Olympus' shrinking ILC lineup
The number of models isn't dwindling--on the contrary, Olympus is adding another model to the group. But the cameras are getting a lot smaller.
Before you can say "holiday shopping," Olympus will unleash three new interchangeable-lens models into its PEN lineup. Of the three models, only one is truly real at the moment: the top-of-the-line replacement for the E-P2, the
The E-PL3, slated to replace the E-PL2, will be 25 percent smaller than its predecessor and sport a tilting, non-touch-screen 3-inch LCD. Ironically, Olympus will be jettisoning the flash--the E-PL series' flash was a response to the lack of one on the original E-P1--following Sony's lead and including an add-on flash in the box. I don't really mind that approach. It will have a smaller set of art filters than the E-P3. Despite the updated AF system, Olympus says the E-PL3 will have a slightly slower response time, likely because of less processing power, but will burst at up to 5 frames per second. It will come in red, black, chrome, and white.
The E-PM1 looks like it might be the closest thing to a compact point-and-shoot that any of the manufacturers has rolled out yet, and that includes the tiny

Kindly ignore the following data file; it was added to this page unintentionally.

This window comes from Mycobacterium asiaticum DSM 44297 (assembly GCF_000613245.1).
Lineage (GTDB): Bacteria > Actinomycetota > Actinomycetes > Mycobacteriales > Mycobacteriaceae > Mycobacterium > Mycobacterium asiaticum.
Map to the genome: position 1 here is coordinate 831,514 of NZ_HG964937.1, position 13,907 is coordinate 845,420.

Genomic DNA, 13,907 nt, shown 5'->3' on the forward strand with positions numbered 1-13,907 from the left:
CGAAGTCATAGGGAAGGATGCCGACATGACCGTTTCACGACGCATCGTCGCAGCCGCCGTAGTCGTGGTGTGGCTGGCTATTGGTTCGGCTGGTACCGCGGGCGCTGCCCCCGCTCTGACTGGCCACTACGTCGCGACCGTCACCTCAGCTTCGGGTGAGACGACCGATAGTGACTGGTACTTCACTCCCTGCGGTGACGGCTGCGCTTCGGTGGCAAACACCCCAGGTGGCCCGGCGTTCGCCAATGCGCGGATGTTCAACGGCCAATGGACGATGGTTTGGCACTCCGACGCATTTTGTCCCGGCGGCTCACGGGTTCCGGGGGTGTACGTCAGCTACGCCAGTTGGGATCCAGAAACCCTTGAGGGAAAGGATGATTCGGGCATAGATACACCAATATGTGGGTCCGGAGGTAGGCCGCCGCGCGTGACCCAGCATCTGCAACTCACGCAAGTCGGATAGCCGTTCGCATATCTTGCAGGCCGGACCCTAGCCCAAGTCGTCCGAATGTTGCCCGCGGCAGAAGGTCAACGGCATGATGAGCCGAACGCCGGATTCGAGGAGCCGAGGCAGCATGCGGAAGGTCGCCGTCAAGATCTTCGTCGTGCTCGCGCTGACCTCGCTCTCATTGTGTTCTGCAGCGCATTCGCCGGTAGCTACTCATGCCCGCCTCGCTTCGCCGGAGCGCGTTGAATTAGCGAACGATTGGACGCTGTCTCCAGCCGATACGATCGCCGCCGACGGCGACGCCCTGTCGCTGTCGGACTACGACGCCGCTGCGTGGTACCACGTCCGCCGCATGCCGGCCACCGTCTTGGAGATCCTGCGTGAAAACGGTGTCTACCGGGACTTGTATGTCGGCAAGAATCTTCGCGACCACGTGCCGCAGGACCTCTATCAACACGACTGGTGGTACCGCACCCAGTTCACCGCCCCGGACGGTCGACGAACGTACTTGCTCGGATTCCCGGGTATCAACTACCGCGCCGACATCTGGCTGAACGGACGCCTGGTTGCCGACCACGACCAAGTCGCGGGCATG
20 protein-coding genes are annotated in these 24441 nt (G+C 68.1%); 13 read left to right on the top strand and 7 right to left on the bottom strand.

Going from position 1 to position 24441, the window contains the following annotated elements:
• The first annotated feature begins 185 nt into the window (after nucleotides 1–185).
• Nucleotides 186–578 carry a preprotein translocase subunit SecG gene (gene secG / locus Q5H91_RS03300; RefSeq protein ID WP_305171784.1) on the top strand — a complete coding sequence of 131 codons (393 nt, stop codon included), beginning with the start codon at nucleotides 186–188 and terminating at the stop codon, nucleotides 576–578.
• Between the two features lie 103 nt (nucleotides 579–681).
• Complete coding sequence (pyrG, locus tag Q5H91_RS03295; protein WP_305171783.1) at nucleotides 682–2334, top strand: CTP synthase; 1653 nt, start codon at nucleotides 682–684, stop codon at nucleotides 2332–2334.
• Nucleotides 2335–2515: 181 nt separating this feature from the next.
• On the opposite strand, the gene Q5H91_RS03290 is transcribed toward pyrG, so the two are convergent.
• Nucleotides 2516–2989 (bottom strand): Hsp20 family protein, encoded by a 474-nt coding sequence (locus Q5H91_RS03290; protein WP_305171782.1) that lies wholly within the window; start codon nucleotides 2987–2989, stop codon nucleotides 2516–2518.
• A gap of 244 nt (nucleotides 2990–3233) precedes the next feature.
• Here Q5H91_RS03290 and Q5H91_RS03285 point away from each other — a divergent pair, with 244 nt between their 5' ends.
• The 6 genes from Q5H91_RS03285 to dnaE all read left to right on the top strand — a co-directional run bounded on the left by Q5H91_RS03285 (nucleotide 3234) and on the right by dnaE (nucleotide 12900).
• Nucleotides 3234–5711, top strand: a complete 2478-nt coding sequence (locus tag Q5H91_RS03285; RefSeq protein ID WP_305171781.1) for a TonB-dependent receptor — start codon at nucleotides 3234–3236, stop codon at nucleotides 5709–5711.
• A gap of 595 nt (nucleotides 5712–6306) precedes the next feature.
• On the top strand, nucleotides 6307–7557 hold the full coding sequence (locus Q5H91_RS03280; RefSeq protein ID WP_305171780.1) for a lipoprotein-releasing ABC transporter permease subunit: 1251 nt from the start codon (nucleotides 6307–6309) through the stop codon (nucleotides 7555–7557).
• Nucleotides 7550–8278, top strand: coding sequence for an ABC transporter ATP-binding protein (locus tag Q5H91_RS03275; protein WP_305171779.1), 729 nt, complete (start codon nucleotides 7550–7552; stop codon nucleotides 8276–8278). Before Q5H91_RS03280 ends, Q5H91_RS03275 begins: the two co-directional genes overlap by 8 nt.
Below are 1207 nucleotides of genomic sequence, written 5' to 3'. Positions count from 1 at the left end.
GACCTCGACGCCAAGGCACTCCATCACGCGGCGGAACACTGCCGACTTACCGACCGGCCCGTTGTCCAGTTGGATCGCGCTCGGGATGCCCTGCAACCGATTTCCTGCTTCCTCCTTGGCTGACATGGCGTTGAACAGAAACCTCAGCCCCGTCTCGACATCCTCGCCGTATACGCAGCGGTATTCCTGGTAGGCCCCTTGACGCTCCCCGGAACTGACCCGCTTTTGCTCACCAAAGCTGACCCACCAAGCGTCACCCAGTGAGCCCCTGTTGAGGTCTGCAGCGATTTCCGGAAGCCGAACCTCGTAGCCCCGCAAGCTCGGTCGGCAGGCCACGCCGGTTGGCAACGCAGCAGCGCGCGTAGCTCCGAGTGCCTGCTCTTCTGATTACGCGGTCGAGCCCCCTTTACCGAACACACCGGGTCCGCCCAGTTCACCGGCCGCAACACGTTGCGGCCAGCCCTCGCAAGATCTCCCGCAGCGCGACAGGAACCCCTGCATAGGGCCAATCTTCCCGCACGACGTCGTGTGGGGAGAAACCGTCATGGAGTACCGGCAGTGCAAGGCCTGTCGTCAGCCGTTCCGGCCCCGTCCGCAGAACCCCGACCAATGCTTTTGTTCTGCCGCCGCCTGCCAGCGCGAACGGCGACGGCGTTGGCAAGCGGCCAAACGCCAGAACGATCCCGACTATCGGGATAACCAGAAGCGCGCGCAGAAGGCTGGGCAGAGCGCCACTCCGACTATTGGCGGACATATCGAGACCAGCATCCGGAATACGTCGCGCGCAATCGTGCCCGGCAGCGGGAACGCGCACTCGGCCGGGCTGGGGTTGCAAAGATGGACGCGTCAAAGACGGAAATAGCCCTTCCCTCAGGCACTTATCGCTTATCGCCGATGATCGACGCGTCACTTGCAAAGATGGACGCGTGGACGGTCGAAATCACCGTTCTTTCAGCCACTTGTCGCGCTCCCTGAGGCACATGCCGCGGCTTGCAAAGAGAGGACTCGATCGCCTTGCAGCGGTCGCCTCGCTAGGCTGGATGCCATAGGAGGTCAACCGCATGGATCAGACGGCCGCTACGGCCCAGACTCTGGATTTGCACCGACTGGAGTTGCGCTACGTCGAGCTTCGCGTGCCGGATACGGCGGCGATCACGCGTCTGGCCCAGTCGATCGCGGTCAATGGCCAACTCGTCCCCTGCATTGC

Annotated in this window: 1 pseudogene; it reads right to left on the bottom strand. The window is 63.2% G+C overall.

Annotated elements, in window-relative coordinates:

While both of these cameras sound like they have potential to appeal to more of a mass market than the interchangeable-lens models have thus far, so much depends upon price, at least here in the U.S. If the PM1 could hit $400 I think it might take off. But I doubt it will be that cheap.
As well as new cameras, Olympus also announced a couple of new lenses and an intriguing add-on flash, plus cosmetic redesigns of its current lens lineup. For the enthusiast, the company rolls out its first high-end Micro Four Thirds lens, a 12mm f2 (24mm equivalent) model with a metal body. When you pull down the focus ring it enters a fixed-distance zone focus mode. Though it can only focus as close as about 7.9 inches--I'm a nut for close focus--I really enjoyed shooting with it. (I wish I'd thought to try it on the
A more consumer-grade lens, the 45mm f1.8 (90mm equivalent) has the more typical build of the company's MFT lenses. Though prime it's not a pancake, but it incorporates the same seven-blade aperture as the 12mm and will focus only as close as about 20 inches. That one won't be available until September, and will run $399.99.
And finally, Olympus is introducing a new compact flash to go with the PEN lineup and supplement the old FL-14 that's the same vintage as the